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"419" Scam – Advance Fee / Fake Lottery Scam

The so-called "419" scam is a type of fraud dominated by criminals from Nigeria and other countries in Africa. Victims of the scam are promised a large amount of money, such as a lottery prize, inheritance, money sitting in some bank account, etc.

Victims never receive this non-existent fortune but are tricked into sending their money to the criminals, who remain anonymous. They hide their real identity and location by using fake names and fake postal addresses as well as communicating via anonymous free email accounts and mobile phones.

Keep in mind that scammers DO NOT use their real names when defrauding people.
The criminals either abuse names of real people or companies or invent names or addresses.
Any real people or companies mentioned below have NO CONNECTION to the scammers!

Read more about such scams here or in our 419 FAQ. Use the Scam-O-Matic to verify suspect emails.

Click here to report a problem with this page.



Some comments by the Scam-O-Matic about the following email:

Fraud email example:

From: Prince Williams <>
Date: Sat, 18 Jun 2022 05:03:02 -0700

Greetings ,

I work with a rural development organization; our agency is an arm of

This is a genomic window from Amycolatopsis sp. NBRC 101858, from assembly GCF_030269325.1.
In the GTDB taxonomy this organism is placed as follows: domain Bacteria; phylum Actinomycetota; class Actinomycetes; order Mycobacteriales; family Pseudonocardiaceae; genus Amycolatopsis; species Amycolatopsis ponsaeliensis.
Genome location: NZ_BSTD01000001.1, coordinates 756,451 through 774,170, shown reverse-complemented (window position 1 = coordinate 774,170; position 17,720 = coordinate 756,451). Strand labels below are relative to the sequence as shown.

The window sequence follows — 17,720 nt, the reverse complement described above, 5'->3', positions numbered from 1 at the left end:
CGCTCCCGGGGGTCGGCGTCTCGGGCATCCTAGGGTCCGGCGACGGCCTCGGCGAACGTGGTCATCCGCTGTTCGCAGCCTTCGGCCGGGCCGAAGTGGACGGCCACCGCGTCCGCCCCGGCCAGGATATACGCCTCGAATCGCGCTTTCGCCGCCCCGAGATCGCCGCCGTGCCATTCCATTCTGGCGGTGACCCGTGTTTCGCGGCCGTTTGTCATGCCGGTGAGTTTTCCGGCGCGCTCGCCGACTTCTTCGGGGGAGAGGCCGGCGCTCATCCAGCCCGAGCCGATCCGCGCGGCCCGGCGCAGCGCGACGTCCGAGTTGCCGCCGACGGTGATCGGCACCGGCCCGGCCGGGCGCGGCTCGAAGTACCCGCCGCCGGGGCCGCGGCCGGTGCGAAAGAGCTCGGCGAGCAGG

the Economic Communities of West African States (ECOWAS), for 15years I
have held the position of head/director of Health Financing and
Insurance department for 6years now. Our services and activities include
Improving the efficacy and efficiency of healthcare spending and
investment, ensuring coverage and access to high quality health care at
affordable cost for the entire population, the development of health
planning policies within the country’s healthcare system, the
development and implementation of policies relating to health economics
and providing analytics for sound economic controls for the country’s
healthcare needs and many other key areas that I cannot begin to list

We awarded contracts to various drug manufactures and large drug
distributing companies both in America and Asia in 2014 and during the
deliberations and the processing of the contracts, myself and a
strategic member of my committee convinced and inflated the value of the
contract to the sum of US$40.800.000.00. The contracts were completed
between 2014 and 2016, our agency has paid all the contractors and
suppliers in full but the over invoice value of US$40.800.000.00 has
been floating in the balance sheet of the agency's account with ta
financial security company and recently the manager wrote and required
me to forward account where the remaining of the balance will be paid
to. It is in this regard that I am inviting you to come and partner with
me by providing me an account so we can move this fund out of Africa for
our collective interest.

I am willing to relay further information as soon as you confirm your

Prince Williams

Anti-fraud resources: